Individual firms may not have much influence on these factors directly, but an understanding of underlying trends can help them to best position themselves to avoid the risks presented by deteriorating trends and to take advantage of emerging opportunities. To capitalize on the opportunities that arise, organizations will need enough situational awareness to understand where populations are headed – combined with flexibility and sufficient resilience to manage through changes.
More accurate risk models based on demographically-adjusted economic indicators can facilitate better decision making and improve the efficiency of credit decisioning, servicing and loss provisioning. Demographics may be destiny, but individuals, organizations and governments still play an important role in shaping the future.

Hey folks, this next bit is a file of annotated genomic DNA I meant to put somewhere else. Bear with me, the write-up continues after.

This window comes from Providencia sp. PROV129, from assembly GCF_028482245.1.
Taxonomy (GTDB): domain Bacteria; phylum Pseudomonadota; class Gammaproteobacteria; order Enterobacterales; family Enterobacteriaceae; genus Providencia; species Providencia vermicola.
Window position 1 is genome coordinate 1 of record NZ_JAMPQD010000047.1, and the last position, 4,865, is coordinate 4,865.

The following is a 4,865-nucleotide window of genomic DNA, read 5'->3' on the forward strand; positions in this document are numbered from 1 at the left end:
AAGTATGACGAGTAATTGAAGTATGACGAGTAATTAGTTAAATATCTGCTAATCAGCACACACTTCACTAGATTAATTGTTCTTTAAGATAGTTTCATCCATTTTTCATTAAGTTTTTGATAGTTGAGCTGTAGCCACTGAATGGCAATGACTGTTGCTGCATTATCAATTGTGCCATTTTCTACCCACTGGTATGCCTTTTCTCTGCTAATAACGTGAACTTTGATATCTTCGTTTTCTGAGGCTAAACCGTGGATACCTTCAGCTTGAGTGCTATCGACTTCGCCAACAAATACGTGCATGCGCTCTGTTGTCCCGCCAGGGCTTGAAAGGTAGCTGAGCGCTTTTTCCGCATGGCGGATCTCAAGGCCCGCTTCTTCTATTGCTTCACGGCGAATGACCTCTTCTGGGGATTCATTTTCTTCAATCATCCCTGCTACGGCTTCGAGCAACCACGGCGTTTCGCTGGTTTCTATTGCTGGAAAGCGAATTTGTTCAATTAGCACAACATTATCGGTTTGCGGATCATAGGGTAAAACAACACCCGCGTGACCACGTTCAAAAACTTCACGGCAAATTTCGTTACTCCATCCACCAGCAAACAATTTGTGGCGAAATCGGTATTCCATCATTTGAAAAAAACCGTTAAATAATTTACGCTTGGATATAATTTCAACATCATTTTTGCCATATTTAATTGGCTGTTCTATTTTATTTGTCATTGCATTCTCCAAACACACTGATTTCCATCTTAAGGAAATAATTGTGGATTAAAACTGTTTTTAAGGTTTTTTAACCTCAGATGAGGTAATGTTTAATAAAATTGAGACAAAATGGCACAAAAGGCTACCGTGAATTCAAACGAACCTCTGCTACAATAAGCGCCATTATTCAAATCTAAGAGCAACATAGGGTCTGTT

Cristian deRitis is the Deputy Chief Economist at Moody's Analytics. As the head of model research and development, he specializes in the analysis of current and future economic conditions, consumer credit markets and housing. Before joining Moody's Analytics, he worked for Fannie Mae. In addition to his published research, Cristian is named on two US patents for credit modeling techniques. He can be reached at firstname.lastname@example.org.